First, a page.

Don't give up hope because of bad news on stock exchange
The Johannesburg Stock Exchange (JSE) records its worst week in five months, the market's largest share Naspers sheds R121-billion, the rand falls to R15/$ for the second time in a week, global investors yank $1.3-billion out of emerging markets and nearly half of it from South Africa.
These headlines are enough to spook any investor. Compounded with disappointing returns from local investment markets over the past three years, many investors have or are considering switching investments, or out of shares or unit trust funds with higher exposures to shares and into safer cash investments like money market funds.
Usually, unit trust funds with exposure to share markets deliver more than money market funds. But over the past three years to the end of June, money market funds have returned around 7.4% a year, while the SA share market as measured by the All Share Shareholder Weighted Index returned just 5.7% a year.
But asset managers caution against switching to cash.
Old Mutual Investment Group points out that when you look at long-term trends, returns from money market investments have been 9% a year on average over the past 20 years to the end of last year, while the JSE delivered 15.2%.
Over 50 years, you would have earned 17.1% from shares on the JSE and 11% from money markets, Old Mutual's Long Term Perspectives shows.
Old Mutual's study of the markets dating back to 1927 also showed that there were many times like the past three years where shares delivered less than money markets - one third of all the three-year periods over the past 90 years.
But it's hard for us as ordinary investors to know when the returns will change and so it's best for us to wait out the periods of low returns in share markets.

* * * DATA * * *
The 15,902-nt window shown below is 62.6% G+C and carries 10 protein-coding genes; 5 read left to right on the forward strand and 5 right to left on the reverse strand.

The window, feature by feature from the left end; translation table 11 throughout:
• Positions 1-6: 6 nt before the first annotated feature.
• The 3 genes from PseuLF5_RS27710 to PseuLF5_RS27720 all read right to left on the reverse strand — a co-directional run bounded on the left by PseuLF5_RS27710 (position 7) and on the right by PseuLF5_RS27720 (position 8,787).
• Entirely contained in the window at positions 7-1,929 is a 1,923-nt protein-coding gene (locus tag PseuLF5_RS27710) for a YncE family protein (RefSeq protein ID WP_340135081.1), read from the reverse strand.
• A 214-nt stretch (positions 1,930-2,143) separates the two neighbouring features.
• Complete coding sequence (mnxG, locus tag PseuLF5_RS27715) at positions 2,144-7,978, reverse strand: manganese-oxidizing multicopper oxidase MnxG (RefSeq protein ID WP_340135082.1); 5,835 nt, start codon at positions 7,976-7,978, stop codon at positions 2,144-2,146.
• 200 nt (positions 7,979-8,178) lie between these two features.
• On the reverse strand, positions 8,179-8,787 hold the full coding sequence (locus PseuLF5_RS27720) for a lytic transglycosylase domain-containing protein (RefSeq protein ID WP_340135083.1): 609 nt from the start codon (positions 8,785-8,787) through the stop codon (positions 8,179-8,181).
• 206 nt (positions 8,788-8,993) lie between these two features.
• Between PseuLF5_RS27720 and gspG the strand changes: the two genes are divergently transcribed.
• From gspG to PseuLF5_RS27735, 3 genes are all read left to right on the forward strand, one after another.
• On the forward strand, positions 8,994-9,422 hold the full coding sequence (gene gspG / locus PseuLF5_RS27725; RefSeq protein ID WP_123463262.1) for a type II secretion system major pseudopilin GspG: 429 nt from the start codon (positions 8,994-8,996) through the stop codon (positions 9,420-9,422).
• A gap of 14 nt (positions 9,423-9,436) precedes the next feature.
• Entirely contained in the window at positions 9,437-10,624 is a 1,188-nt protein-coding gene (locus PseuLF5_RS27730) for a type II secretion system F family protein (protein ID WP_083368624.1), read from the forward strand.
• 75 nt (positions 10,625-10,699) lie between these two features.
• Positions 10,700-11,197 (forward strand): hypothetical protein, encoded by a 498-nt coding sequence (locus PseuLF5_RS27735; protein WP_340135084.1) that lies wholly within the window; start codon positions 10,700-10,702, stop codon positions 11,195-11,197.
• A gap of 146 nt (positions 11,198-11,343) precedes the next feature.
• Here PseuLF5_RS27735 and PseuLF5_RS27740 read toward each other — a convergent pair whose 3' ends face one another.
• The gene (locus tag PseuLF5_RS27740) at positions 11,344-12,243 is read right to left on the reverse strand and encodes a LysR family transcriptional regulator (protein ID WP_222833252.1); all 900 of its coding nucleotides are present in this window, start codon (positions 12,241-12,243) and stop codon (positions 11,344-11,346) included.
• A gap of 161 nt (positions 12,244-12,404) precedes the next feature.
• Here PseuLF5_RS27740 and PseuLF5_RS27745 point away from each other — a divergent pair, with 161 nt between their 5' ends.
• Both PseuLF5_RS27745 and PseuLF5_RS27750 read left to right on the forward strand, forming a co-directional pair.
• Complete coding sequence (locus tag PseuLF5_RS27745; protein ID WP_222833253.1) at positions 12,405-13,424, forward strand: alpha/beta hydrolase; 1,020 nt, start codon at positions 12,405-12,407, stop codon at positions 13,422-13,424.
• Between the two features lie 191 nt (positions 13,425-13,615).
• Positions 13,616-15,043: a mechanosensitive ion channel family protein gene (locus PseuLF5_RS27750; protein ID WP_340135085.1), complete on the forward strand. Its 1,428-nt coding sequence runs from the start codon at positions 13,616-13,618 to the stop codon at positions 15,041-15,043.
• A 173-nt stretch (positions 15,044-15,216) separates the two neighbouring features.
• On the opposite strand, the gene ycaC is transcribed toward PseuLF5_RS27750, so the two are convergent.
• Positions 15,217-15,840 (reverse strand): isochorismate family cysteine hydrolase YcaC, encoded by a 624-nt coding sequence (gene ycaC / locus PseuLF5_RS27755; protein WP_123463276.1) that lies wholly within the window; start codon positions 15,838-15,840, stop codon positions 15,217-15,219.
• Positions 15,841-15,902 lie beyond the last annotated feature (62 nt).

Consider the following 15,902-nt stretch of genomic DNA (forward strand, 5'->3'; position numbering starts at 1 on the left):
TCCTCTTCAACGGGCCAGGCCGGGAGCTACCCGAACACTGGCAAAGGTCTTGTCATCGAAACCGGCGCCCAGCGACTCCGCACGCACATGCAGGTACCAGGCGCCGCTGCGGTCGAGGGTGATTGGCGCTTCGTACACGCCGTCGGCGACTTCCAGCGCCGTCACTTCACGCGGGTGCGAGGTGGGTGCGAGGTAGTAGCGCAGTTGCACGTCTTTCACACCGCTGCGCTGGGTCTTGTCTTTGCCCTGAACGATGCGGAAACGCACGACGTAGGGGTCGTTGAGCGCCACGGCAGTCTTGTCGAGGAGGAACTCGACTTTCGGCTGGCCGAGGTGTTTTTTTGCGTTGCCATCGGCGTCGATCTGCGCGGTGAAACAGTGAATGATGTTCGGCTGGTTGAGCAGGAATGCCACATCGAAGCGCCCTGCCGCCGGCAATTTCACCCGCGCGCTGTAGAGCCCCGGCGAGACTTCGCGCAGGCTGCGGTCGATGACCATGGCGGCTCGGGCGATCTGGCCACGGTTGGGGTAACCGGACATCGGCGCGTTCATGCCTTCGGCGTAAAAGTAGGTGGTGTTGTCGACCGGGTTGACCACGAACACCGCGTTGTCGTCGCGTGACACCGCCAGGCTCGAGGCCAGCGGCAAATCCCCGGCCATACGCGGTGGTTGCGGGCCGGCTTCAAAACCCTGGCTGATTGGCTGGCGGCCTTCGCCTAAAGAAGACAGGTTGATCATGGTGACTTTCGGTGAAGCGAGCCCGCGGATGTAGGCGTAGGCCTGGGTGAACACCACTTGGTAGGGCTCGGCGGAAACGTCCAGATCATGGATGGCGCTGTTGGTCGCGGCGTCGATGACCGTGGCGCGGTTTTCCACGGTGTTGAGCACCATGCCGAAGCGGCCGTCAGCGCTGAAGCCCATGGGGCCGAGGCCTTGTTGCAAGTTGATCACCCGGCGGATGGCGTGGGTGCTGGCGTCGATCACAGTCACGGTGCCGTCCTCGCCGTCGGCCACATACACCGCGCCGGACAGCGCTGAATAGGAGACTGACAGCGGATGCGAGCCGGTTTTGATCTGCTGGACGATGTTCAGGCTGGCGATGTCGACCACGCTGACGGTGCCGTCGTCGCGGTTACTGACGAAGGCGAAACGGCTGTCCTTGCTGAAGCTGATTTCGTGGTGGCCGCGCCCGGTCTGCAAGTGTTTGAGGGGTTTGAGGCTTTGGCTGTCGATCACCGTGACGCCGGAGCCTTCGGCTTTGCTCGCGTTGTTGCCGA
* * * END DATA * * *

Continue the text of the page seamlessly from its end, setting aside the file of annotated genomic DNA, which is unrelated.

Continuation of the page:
Sherwin Govender, business development manager at Glacier by Sanlam, says it's natural to feel nervous about your investments at times like these.
"It becomes very difficult to be optimistic with the constant market shocks and negative news both locally and internationally," he says, adding that you must not let your fear lead you into making adverse decisions.
Nick Curtin, head of business development at Foord Asset Management, agrees that in this age of limitless, instantaneous information, it is increasingly difficult to focus on the things that really matter to long-term investment returns.
But history repeatedly shows us that markets recover from bad periods and that investors who ride out the tough times tend to do much better than those who sell out of the market, Govender says.
Your fund manager is the one who should be assessing the noise in the market to determine the most attractive investment opportunities and to manage the risks.
The most vital thing you can do is to stay invested through the inevitable market cycles, Curtin says. There is no starting point and no finish line for long-term savings, he says.
Govender says when you understand upfront what you are investing in, it is easier to tolerate the volatility.
If you are investing for a goal, like your retirement or for your children's education, and your investment term is five or more years away, you need to be exposed to shares and listed property to earn inflation-beating returns. This means you have to put up with volatility, but short-term market and currency movements shouldn't worry you.
A unit trust fund that invests in different assets classes - a multi-asset fund - may have more or less exposure to equities and listed property and higher or lower returns and volatility.
But when news is bad and markets are up and down, remember your longer term focus. Take a look at the graph of the All Share index since the beginning of this year - there are many ups and downs showing it's pretty volatile. Then take a look at the graph of the All Share index over the past five years.
There are ups and downs there too but overall the market is moving up, even if it has been a bit slower than usual over the past four years.